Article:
Praziquantel (found in Hikari PraziPro) and Metronidazole (found in Seachem MetroPlex/Aquazole) are common antiparasitic meds that are pretty gentle on fish, and are safe for plants and inverts, so no need to worry about using them in main tanks.

I have also gotten fish that had "wasting disease" (internal parasites) and it appeared do to their sunken bellies causing an imbalance and being weak from lack of absorbed nutrition, they did appear to sort of swim slightly tail-standing (head slightly aimed up), and it seems they did develop a hunch to compensate or just as a result of that along with poor nutrition. I did treat them and they did fatten back up and lived happy long lives.

To keep the fish lasting longer until deworming meds come, you can overfeed the guy, that way he gets more chances of actually getting nutrition and not it all stolen by parasites.

Again, I highly highly doubt this is fish TB. You can quarantine if you want, but I would hold off on euthanizing. There are many different reasons a fish can have a deformed spine, all of which are of no real harm to any other fish, and even with a deformed spine, the fish can live a good long life. The fish does clearly have a sunken belly, so I would treat the whole tank for parasites (even if you remove the fish).
 

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@WaterLife I made the same suggestion, to qt and treat, but I think he posted he already euthanized the fish.
 

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@thedood Shoot. Thanks for pointing that out. I read the post where he did already euthanize it.


To the OP,

Well anyways, in the first article I linked, it mentions Neomycin (found in Seachem NeoPlex) being a useful treatment for treating Mycobacterium marinum (fish TB). Though it's not a easy treatment.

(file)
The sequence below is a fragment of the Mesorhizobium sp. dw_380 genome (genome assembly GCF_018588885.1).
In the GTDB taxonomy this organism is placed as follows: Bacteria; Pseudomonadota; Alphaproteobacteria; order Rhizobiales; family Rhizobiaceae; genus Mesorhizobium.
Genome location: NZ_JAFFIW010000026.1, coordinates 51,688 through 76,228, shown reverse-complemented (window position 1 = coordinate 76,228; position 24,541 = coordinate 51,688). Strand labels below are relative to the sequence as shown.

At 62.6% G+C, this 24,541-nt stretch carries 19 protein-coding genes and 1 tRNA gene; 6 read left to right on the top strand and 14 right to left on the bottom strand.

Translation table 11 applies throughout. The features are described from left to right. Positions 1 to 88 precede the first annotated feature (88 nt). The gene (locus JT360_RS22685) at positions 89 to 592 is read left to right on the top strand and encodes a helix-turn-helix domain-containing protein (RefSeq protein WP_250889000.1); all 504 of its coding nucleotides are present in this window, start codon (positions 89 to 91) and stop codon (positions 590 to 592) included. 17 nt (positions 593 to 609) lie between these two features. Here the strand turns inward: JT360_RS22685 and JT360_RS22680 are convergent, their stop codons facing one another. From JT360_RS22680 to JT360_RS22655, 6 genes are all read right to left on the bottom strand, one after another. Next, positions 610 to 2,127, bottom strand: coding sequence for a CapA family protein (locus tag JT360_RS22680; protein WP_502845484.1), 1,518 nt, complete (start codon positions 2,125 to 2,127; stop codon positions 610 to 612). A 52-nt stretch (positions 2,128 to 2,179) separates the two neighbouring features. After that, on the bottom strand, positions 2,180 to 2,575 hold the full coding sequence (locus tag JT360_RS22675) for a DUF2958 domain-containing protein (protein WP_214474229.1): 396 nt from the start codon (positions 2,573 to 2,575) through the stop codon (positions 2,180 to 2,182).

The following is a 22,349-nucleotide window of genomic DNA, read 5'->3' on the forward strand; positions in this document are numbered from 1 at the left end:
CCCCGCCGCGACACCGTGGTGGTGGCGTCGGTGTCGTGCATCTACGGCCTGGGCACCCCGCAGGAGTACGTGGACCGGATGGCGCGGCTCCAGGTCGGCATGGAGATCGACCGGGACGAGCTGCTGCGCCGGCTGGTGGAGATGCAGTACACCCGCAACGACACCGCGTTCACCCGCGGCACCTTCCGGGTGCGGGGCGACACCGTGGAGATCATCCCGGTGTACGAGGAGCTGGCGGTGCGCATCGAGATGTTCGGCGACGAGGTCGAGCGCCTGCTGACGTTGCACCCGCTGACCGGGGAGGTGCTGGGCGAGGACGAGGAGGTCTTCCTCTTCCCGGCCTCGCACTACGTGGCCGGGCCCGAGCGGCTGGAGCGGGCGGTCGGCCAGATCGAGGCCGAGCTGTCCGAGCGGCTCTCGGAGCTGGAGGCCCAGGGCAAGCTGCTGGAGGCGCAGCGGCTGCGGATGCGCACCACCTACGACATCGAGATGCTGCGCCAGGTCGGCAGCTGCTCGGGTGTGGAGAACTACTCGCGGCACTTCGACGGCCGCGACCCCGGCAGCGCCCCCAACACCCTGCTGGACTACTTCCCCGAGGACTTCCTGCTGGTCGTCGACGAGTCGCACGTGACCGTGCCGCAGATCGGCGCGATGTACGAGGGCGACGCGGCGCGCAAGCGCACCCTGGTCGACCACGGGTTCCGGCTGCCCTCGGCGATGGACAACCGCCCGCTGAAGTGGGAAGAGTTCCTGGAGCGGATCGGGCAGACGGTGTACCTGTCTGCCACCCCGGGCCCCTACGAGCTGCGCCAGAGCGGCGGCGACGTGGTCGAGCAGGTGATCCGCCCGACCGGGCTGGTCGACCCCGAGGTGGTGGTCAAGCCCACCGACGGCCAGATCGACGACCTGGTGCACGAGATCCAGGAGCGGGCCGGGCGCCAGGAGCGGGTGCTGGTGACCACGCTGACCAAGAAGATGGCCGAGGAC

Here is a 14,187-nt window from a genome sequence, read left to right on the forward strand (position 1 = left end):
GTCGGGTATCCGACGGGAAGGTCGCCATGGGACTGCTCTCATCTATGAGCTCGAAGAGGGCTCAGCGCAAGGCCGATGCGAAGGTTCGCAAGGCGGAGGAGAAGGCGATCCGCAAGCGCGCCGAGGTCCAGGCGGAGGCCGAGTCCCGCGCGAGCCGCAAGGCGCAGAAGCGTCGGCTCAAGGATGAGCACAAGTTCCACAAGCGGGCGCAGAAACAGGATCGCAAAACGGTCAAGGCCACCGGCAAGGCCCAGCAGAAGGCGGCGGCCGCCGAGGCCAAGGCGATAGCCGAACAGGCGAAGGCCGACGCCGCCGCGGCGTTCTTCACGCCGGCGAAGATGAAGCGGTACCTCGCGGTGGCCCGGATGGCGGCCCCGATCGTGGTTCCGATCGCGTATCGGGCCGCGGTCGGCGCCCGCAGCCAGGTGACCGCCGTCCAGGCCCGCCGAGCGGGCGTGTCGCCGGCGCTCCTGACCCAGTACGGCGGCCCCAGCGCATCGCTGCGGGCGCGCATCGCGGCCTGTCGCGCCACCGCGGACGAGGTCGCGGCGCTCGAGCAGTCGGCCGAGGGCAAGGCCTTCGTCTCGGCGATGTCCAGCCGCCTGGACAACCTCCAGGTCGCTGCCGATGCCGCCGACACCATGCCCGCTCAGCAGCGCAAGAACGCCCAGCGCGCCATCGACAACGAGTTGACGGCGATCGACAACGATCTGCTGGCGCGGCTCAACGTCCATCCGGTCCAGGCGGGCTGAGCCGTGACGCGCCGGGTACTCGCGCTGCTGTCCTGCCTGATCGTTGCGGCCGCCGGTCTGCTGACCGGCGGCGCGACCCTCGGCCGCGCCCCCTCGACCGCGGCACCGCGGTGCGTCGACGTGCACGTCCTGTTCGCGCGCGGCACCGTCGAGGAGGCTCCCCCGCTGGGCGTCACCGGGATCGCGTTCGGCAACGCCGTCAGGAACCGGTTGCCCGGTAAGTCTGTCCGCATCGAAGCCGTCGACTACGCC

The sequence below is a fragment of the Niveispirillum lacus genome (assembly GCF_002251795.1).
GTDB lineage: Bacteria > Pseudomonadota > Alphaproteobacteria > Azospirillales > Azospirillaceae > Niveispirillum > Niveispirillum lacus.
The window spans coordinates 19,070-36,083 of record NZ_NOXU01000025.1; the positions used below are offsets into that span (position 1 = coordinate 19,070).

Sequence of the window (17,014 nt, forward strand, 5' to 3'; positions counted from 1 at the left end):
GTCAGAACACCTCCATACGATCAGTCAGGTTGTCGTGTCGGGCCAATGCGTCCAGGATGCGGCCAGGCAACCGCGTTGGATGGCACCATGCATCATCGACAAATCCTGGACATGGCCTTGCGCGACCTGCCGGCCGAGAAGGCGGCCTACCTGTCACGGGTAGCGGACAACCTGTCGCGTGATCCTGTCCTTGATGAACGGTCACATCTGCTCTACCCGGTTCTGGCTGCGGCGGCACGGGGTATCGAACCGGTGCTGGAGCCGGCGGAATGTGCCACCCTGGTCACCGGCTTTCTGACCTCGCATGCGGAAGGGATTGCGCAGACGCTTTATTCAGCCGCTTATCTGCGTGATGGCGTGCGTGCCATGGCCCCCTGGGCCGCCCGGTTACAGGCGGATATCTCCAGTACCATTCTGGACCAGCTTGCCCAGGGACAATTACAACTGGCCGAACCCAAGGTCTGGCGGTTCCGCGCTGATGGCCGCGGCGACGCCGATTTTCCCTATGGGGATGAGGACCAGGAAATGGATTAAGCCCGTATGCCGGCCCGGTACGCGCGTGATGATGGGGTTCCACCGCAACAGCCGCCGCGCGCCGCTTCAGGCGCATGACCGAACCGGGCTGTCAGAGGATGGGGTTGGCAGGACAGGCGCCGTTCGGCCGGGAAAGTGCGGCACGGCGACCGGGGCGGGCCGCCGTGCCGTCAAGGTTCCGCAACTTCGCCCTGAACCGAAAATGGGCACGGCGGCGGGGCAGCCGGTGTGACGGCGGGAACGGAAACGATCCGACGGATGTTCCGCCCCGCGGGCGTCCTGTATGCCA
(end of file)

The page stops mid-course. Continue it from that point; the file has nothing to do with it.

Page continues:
If you still have the fish body, you could possibly take it to a veterinary clinic or research team at a college and have them identify whether or not the fish has Mycobacterium marinum.
Not sure how to go about preserving the body so that the bacteria is still present to be found. You could call and ask them how to go about doing so. Now idea how much the test might cost, but it may be worth it rather than the cost, time and labor to treat the tanks and equipment (though if it was confirmed TB, treatment would still be necessary). Difficult treatments can be a big headache.

I guess one way to test if it's TB is to rub an exposed flesh area of the fish onto your own skin (an exposed cut/flesh would be quicker) and see if a rash/skin irritation develops. As noted, as long as you are in good health, it should be no real worry. Not that I am recommending doing this, but I do see how it could be done. But I am sure you have already exposed your hands/skin in contact with the possibly infected water already. (hands, particularly around the finger nails practically always have some sort of cut that is vulnerable).

I really do doubt it's fish TB. You could also watch over your fish if they develop TB. Purposely stressing/weakening your fish's immune system would kick the disease progression in overdrive and so you would see signs a lot sooner than in a healthy fish.

Just saying. It is still wise to be cautious though.
 

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@WaterLife I had made the fish tb suggestion as I have seen it before but only once. I had asked the op his tank maintenance schedule because I think myco. is usually found in poorly maintained tanks and where the fish has been injured and in the one case I have seen was in a less than optimally maintained tank where the fish had been injured. Not that I am in a situation where I have access to dozens of different tanks.